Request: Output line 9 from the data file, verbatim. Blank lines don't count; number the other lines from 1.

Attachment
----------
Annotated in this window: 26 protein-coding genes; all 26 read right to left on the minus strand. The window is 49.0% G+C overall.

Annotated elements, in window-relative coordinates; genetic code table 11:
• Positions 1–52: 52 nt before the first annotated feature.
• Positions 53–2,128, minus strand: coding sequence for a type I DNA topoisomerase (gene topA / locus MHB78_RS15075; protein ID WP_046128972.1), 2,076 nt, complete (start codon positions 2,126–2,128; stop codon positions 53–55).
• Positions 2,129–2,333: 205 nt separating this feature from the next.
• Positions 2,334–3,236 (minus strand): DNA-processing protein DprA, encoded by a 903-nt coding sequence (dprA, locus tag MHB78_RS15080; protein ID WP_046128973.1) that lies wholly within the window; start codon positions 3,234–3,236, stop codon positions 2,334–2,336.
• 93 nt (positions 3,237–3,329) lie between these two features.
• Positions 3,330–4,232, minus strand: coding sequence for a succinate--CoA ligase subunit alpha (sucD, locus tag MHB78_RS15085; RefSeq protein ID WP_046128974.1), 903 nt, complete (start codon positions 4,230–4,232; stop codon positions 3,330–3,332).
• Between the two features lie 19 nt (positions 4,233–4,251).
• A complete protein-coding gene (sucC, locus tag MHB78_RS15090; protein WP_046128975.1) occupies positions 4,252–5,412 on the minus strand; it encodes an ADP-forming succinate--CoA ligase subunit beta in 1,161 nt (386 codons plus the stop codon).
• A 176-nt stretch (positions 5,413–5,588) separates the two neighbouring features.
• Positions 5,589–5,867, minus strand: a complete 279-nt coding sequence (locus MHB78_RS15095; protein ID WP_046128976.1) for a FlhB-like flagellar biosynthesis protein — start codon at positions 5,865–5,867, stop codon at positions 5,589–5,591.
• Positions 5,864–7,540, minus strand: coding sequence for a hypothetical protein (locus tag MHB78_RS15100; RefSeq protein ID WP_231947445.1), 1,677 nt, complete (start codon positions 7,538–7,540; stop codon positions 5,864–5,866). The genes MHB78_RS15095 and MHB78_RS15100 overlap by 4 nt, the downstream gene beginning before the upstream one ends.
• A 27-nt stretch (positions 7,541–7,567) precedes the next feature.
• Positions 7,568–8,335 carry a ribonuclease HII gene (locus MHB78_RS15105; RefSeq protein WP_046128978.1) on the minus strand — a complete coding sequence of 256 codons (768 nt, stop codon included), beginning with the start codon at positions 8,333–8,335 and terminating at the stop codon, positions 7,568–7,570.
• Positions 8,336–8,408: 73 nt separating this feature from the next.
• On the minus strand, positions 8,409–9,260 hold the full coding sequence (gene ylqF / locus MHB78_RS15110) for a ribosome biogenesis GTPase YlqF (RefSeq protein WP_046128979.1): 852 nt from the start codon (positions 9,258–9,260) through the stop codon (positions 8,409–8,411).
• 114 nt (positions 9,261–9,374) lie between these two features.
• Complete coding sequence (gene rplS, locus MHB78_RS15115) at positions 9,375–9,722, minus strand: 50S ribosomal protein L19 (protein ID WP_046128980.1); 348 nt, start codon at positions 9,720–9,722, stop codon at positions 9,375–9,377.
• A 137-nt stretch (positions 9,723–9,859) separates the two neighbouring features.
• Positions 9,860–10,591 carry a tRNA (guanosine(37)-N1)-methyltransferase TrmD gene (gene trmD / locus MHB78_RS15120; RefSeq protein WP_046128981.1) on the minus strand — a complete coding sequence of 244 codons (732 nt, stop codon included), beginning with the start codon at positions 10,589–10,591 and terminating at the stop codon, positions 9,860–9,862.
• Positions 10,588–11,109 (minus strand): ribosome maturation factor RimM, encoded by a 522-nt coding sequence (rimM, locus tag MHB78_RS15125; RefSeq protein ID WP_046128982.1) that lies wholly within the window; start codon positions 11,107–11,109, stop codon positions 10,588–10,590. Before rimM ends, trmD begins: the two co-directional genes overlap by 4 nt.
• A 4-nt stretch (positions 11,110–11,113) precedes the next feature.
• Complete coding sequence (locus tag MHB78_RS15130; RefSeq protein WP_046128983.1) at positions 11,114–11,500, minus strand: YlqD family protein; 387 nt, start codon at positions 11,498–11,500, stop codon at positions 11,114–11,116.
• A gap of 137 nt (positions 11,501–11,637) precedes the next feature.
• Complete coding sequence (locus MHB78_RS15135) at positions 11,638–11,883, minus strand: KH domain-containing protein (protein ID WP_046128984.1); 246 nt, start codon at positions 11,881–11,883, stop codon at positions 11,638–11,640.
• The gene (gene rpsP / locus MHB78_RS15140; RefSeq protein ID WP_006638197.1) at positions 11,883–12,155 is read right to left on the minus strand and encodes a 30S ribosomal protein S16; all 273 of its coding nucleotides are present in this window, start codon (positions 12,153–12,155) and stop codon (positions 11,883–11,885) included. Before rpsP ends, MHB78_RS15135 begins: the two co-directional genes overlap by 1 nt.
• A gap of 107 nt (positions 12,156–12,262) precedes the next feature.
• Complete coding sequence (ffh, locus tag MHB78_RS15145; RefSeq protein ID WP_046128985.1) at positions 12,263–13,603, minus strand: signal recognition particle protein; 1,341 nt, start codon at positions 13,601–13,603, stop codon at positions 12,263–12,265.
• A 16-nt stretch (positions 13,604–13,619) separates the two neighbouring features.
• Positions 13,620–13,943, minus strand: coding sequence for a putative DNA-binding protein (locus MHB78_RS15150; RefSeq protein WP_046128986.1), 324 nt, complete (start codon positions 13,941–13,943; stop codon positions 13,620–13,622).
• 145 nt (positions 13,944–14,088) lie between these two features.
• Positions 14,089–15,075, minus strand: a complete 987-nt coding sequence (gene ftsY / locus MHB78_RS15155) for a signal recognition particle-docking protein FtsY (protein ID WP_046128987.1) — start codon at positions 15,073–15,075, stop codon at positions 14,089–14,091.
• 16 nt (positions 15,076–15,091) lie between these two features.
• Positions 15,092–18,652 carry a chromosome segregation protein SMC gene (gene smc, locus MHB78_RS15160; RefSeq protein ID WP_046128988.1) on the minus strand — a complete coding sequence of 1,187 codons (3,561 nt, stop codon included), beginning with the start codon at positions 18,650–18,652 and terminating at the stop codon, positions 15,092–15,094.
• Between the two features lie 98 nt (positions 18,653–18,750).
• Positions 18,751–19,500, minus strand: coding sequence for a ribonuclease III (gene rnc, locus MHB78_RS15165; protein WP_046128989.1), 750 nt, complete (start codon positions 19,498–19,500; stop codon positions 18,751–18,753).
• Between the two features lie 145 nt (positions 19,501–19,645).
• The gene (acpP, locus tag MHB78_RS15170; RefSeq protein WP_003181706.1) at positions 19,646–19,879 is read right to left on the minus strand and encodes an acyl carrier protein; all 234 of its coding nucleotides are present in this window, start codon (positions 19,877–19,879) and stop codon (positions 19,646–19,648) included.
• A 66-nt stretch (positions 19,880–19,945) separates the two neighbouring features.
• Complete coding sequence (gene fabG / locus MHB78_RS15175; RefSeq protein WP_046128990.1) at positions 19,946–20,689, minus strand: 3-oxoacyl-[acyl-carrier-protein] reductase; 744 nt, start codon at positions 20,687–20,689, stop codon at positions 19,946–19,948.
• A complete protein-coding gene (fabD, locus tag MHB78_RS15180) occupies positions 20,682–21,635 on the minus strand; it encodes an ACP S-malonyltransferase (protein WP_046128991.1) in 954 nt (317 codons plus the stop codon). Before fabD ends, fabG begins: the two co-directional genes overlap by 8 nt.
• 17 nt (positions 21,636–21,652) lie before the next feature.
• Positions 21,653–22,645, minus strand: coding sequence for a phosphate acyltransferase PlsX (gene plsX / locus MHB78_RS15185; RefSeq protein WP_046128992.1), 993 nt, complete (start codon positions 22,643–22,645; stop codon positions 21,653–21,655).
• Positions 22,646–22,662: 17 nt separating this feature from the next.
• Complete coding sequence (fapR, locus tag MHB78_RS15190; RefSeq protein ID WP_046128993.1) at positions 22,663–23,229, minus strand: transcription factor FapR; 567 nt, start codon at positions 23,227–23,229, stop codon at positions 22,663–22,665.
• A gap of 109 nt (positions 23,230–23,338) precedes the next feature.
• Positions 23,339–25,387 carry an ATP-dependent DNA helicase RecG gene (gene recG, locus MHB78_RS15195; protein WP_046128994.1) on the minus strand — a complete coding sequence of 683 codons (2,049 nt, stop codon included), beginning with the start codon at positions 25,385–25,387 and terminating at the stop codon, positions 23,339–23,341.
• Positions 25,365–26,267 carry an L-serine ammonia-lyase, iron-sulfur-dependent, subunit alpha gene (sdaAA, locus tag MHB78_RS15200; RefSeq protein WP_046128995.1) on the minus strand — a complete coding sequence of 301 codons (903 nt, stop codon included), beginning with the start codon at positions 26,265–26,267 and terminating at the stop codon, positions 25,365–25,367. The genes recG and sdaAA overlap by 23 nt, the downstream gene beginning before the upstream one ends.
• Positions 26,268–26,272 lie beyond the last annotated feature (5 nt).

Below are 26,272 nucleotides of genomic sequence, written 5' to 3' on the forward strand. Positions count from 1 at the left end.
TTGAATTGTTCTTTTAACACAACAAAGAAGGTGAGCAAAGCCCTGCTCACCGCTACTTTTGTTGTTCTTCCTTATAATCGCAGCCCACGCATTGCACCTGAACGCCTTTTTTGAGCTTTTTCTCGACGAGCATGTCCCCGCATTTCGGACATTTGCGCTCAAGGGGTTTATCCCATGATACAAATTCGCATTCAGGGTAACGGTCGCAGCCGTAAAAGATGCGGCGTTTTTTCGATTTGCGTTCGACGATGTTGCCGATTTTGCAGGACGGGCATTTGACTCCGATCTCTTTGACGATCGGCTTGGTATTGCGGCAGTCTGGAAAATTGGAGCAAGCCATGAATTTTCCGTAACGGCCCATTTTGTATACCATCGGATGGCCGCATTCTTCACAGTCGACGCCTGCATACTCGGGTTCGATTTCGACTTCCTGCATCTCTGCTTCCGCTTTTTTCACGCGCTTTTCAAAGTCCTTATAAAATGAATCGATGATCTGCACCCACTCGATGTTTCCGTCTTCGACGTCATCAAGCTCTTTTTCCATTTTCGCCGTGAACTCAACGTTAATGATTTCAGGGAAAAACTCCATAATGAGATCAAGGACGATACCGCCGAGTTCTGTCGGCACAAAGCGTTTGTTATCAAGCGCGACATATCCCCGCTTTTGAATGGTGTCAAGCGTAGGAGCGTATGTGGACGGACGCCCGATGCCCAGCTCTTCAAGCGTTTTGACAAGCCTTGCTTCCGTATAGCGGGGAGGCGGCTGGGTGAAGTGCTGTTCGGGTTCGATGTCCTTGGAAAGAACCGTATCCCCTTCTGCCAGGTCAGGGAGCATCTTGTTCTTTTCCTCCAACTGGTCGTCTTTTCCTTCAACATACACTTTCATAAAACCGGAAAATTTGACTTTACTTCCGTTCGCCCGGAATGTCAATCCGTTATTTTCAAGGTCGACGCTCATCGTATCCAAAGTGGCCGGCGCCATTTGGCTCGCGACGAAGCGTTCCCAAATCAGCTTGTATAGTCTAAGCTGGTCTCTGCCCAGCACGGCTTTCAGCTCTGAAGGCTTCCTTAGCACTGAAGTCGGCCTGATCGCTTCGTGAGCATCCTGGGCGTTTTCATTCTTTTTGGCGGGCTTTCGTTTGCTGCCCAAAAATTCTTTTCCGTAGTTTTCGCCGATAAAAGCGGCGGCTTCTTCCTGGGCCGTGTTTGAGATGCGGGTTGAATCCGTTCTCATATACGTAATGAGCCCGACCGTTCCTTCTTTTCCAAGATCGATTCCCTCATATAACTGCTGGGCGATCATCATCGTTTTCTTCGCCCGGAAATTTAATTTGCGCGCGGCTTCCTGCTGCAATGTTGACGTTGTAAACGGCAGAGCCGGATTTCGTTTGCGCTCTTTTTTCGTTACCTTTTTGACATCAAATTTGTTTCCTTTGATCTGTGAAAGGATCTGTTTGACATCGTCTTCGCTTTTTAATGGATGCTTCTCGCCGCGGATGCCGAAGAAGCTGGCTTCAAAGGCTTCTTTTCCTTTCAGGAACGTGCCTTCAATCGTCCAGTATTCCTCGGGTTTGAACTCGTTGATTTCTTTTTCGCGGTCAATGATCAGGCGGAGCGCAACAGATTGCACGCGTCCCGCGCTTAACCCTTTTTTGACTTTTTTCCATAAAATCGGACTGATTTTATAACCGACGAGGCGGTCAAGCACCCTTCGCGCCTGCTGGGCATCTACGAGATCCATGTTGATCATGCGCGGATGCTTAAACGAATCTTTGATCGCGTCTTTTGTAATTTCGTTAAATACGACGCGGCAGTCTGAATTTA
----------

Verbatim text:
• Between the two features lie 19 nt (positions 4,233–4,251).